Types of Wardriving software?

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Wardriving software detects and maps wireless access points, including packet sniffers, traffic analyzers, signal strength and security monitors, encryption cracking, and network attack software. It can be used with a laptop, Wi-Fi card, and GPS device to locate vulnerable access points and rogue hotspots. Network administrators also use it to locate dead or weak spots in signal coverage. Some people use the encryption cracking features to break into secure networks. Most software is available for Microsoft Windows®, Linux®, UNIX® and Apple® Mac® OS/X®.

Wardriving software falls into several categories, the most basic of which is detecting and mapping wireless access points. Packet sniffers and traffic analyzers, as well as signal strength and security monitors, are also types of wardriving software. Encryption cracking and network attack software are also related. This software is usually used in wardriving with a laptop, a Wi-Fi card and a GPS (Global Positioning System) device. It is often used by people who roam neighborhoods and wireless networks looking for vulnerable Wi-Fi access points.

All that is needed to use most wardriving software is some type of laptop with a Wi-Fi interface. The computer can be a laptop, personal digital assistant (PDA), or other type of portable system. As long as your wireless card is compatible with your chosen wardriving software, your internal antenna should work. However, an external one should significantly increase the number of access points discovered. A serial GPS device can be used to triangulate and map identified points.

Most wardriving software is available for Microsoft Windows®, Linux®, UNIX® and Apple® Mac® OS/X®. Much of it is also open source code. One notable exception is Netstumbler, a common Windows® utility that listens and searches for publicly visible access points. It doesn’t try to connect, sniff, or crack anything, but it is effective at detecting and logging network beacons. An open source Linux® variant called Kismet can find hidden networks and sniff, log and download packet data.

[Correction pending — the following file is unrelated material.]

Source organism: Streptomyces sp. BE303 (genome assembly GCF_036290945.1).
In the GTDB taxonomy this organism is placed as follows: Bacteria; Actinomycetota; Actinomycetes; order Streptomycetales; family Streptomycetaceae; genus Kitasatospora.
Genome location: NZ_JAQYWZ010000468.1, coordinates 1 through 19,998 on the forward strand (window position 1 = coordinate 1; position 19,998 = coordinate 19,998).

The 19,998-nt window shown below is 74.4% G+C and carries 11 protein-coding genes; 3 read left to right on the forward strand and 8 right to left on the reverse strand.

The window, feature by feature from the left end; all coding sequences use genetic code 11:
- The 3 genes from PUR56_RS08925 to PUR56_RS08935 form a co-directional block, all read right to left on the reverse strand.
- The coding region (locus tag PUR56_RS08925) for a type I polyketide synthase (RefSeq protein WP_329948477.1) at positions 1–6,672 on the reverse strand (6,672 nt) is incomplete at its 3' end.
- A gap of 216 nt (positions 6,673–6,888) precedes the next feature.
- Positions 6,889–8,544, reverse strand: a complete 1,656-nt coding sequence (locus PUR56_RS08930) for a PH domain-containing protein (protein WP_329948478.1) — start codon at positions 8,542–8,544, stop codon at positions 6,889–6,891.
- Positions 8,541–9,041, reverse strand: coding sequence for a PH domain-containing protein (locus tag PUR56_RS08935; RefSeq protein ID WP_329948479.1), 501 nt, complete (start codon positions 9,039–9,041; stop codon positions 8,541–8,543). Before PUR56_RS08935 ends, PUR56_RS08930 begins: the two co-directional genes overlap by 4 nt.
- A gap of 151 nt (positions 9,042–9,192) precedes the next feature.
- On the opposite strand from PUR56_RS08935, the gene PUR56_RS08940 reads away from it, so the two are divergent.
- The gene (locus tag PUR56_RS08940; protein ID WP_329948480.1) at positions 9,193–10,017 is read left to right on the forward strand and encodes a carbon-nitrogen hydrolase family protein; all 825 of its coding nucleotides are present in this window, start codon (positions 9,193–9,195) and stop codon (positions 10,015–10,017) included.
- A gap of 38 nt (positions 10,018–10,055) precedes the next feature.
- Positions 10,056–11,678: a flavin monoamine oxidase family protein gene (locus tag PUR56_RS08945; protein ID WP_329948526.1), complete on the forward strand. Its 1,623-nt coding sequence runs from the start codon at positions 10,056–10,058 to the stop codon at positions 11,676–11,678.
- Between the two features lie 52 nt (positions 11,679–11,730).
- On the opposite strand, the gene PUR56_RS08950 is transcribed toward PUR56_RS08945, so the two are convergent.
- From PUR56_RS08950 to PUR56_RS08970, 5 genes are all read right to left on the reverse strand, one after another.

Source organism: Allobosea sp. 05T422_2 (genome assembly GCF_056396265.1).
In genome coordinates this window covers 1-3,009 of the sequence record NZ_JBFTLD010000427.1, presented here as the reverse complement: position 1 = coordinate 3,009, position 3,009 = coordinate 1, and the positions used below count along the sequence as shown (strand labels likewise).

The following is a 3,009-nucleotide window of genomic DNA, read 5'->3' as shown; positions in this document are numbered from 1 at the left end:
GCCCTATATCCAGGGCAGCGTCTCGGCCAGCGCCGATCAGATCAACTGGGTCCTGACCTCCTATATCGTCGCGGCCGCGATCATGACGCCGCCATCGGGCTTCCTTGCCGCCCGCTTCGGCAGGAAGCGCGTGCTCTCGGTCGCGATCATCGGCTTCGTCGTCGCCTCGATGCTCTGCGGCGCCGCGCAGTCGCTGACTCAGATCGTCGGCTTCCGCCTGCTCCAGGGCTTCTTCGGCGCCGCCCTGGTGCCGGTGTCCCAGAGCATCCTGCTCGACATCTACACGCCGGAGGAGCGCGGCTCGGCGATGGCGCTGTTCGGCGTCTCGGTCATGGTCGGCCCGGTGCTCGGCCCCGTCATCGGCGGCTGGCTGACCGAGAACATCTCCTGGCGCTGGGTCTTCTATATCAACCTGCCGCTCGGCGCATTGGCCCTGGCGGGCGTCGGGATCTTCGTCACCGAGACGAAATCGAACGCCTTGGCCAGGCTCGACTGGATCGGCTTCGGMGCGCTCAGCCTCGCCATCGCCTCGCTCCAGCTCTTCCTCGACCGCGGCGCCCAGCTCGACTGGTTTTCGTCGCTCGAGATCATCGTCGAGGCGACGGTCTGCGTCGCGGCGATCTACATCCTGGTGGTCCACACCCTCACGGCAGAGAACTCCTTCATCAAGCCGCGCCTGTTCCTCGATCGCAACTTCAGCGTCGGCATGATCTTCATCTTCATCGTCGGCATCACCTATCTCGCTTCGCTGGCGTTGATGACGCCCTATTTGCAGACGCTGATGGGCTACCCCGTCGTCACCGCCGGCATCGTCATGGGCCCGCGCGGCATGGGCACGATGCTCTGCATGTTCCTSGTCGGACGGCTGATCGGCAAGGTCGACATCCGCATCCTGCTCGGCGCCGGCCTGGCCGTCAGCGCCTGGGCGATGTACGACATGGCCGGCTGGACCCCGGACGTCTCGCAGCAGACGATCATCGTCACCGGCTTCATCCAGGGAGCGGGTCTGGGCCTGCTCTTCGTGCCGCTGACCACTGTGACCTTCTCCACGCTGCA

When a GPS device is connected to the serial port, a system can use wardriving software that maps the detected access points. Instead, the GPS can be connected to a Universal Serial Bus (USB) port; the port bridge software can route its data to the legacy serial port as needed. Mapping software can triangulate the location of a wireless access point from different directions. It can also communicate with websites that track known access points in the region and add newly discovered points to sites.

Network administrators often use wardriving software to locate unintentional or unauthorized hotspots. These rogue backdoors through the corporate firewall can be major security issues. This software is also used to locate dead or weak spots in the signal coverage of known access points.

Some people use the encryption cracking features of wardriving software to break into secure networks. This software is designed to analyze traffic in order to crack Wi-Fi Protected Access (WPA) and Wired Equivalent Privacy (WEP) keys. Some programs simply use dictionary attacks or even other brute force methods. Once the keys are known, carefully crafted packets can be injected into the traffic stream to penetrate networks. These packets can exploit vulnerabilities in the underlying network protocols and trigger denial of service attacks.

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